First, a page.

The noble Lord said: We now move to the annual report, which is provided for in paragraph 12 of Schedule 1. I would like the Minister to accept that the way in which the annual report is to be drawn is too sketchy. It is too vague in its layout and it would benefit greatly from being made a bit more prescriptive so that the LBRO has to be judged against better criteria than the rather bland phrase, “discharge of its functions”, which comes in line 30 on page 36. If this is to work, it is important that we set the bar high so that the LBRO does well—we will discuss that when we debate Clause 5—and that it can be seen by those concerned with its operation that it is meeting those high standards. The “discharge of its functions” is perhaps a general, important statement that it should make, but it also ought to look at the way in which it has fulfilled its objectives as laid out in Clause 5. We will be debating those and perhaps amending them, but we really want to make sure that it has done what it has been asked to do in Clause 5.

The LBRO also needs to say something about general duties and something about its management of affairs, bearing in mind that under Clause 14 it can enter into agreements, borrow money and acquire property. There is a whole series of things that it ought specifically to be asked to report on each year. Yes, it should report on its functions, but it also ought to deal with objectives, its general duties—where it is giving advice about central or local government and where it is dealing with enforcement—and the management of its affairs. That would make a better, more cohesive annual report, which would enable everyone to see whether the LBRO was performing in accordance with what was originally planned for it. That is not covered by the present formulation of the schedule. I beg to move.

The formula that we have adopted in the Bill on the LBRO’s annual report closely follows the legislation setting up SOCA, as well as the legislation, with which I was involved, that established Natural England. Many of the requirements set out in the amendment—and I am grateful to the noble Lord for moving it—are already captured in the Government’s guidance on the accountability of public bodies. I assure the Committee that we have every intention of conforming to the highest standards for the LBRO. Treasury guidance on financial reporting, set out in the model statement for financial management of NDPBs—the LBRO will become an NDPB—makes it clear that annual reports should contain management information of the sort required in the noble Lord’s amendment. I can confirm that the LBRO will be consistent with these standards. On that basis, we do not feel it necessary to put the noble Lord’s carefully thought-out wording into the Bill.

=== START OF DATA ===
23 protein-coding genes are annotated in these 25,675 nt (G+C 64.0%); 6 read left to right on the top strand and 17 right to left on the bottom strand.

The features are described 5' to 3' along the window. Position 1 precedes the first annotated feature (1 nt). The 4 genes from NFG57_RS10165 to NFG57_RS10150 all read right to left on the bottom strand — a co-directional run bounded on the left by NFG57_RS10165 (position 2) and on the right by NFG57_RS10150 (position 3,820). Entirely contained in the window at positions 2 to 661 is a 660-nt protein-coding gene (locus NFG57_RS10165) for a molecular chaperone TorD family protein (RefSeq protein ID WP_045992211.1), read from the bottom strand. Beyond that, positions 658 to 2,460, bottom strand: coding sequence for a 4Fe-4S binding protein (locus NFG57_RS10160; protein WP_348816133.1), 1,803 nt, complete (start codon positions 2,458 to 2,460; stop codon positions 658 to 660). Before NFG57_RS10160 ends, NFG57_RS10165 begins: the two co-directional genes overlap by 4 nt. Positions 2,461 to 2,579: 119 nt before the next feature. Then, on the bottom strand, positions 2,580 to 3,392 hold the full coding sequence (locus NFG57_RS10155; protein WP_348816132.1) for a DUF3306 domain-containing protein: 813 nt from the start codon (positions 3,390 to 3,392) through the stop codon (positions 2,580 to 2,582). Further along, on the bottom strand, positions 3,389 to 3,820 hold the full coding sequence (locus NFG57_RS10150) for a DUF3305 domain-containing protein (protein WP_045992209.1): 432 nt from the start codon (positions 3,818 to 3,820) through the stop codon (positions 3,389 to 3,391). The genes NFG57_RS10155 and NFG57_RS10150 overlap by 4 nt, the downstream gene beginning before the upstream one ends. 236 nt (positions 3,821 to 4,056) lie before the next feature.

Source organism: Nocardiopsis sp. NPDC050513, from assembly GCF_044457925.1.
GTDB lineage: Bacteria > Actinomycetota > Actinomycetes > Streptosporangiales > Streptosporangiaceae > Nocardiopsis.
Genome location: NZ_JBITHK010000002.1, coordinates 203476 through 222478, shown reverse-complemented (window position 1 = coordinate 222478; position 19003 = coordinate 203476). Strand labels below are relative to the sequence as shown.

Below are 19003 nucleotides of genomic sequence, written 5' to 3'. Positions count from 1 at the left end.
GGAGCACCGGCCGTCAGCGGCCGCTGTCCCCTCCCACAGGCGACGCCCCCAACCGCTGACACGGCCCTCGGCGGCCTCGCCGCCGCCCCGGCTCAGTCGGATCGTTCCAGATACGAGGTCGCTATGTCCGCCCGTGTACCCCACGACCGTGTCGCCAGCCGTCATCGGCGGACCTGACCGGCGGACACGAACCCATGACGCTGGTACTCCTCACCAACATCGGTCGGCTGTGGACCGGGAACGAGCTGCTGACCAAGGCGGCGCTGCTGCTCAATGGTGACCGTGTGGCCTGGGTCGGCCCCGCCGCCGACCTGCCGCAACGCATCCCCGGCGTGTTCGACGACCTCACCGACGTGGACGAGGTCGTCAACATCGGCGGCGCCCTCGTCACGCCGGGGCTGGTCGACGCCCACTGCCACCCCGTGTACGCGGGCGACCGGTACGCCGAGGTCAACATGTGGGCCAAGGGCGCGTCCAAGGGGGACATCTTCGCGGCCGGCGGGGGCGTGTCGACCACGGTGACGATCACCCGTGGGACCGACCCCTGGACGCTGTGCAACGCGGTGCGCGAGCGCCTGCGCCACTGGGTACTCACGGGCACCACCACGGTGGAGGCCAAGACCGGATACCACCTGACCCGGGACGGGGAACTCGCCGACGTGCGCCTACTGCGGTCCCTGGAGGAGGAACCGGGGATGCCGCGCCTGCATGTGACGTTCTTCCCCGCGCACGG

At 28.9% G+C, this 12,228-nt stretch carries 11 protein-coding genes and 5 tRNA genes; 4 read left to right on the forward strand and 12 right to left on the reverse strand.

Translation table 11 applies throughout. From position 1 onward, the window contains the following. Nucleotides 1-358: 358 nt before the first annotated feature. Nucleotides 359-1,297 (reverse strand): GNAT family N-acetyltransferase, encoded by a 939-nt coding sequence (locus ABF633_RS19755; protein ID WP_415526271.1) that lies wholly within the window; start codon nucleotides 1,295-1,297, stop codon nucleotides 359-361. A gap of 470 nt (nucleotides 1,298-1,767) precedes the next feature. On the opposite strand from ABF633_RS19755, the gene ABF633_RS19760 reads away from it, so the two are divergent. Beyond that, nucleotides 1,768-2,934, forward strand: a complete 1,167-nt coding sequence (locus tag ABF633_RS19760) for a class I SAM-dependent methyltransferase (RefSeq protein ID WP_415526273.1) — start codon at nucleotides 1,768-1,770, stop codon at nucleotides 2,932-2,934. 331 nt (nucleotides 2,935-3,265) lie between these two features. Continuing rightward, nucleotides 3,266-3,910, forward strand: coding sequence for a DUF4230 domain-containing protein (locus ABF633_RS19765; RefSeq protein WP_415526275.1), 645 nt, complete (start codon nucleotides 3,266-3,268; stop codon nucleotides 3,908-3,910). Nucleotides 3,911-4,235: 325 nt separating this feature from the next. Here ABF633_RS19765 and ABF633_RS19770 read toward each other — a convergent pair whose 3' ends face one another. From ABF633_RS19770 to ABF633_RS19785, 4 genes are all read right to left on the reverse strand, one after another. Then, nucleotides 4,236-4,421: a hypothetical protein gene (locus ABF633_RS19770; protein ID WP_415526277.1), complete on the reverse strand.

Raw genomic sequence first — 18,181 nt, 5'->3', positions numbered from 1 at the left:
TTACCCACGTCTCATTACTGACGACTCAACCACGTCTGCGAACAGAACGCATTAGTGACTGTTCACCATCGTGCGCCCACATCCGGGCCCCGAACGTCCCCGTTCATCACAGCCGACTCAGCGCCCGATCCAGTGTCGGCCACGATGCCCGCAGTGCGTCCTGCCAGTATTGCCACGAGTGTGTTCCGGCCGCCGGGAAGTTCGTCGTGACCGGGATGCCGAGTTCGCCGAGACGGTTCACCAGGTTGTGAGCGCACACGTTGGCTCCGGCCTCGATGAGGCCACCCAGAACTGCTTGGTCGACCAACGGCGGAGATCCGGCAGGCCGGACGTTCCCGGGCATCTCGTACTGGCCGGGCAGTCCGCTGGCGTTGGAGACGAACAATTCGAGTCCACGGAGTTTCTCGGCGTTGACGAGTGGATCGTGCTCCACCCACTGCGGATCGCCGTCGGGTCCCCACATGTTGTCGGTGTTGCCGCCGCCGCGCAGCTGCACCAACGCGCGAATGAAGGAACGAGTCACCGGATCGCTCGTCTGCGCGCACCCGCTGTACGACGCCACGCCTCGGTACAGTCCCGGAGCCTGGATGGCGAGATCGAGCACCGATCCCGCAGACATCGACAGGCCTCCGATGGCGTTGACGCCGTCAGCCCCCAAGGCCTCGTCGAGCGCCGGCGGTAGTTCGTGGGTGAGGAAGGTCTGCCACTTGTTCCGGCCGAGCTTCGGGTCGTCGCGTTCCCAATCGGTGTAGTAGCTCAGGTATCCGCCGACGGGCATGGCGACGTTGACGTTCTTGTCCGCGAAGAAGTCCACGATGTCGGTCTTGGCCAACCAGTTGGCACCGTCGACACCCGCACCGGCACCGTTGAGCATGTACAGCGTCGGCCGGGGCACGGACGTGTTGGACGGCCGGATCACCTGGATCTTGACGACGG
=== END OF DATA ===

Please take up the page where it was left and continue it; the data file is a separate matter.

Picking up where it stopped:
I am disappointed by that. Of course I accept that the Minister has said that guidance will be followed; I am sure that he means it and that it will happen like that. But after three, four or five years, our great debates here will be lost. He cannot bind his successors in any way. The promise of guidance does not meet the central issue, which is that there are concerns on all sides of the Committee about how well this body can work. It must show that it is meeting its objectives, functions and management. I do not see how the operation of the LBRO would be hindered by the fact that its annual report had to meet standards set out in the Bill, as opposed to mere guidance that might or might not be given in years to come. The Minister is slightly undermining the credibility of this organisation if it is not to have the highest possible standards of reporting and accountability. I understand that we can go no further here today, but I hope that the Minister and the Bill team will think carefully about this and the thrust of what I am seeking to achieve before we reach the next stage of the Bill. I beg leave to withdraw the amendment.

Amendment, by leave, withdrawn.

6: Schedule 1, page 37, line 4, at end insert—

“Annual public meeting(1) LBRO shall hold a public meeting (“the annual meeting”) for the purpose of enabling a report under paragraph 11 above to be considered.

(2) The annual meeting shall be held within the period of three months beginning with the day on which the report is published.

(3) LBRO shall organise the annual meeting so as to allow—

(a) a general discussion of the contents of the report which is being considered, and(b) a reasonable opportunity for those attending the meeting to put questions to LBRO about matters to which the report relates.(4) But subject to sub-paragraph (3) above, the annual meeting is to be organised and conducted in such a way as LBRO considers appropriate.

(5) LBRO shall—

(a) take such steps as are reasonable in the circumstances to ensure that notice of the annual meeting is given, and(b) publish notice of the annual meeting in the way appearing to it to be best calculated to bring it to the attention of members of the public.(6) Each such notice shall—

(a) give details of the time and place at which the meeting is to be held,(b) set out the proposed agenda for the meeting,(c) set out the proposed duration of the meeting, and(d) give details of LBRO’s arrangements for enabling persons to attend.(7) If LBRO proposes to alter any of the arrangements which have been included in notices given or published under sub-paragraph (5) above it shall—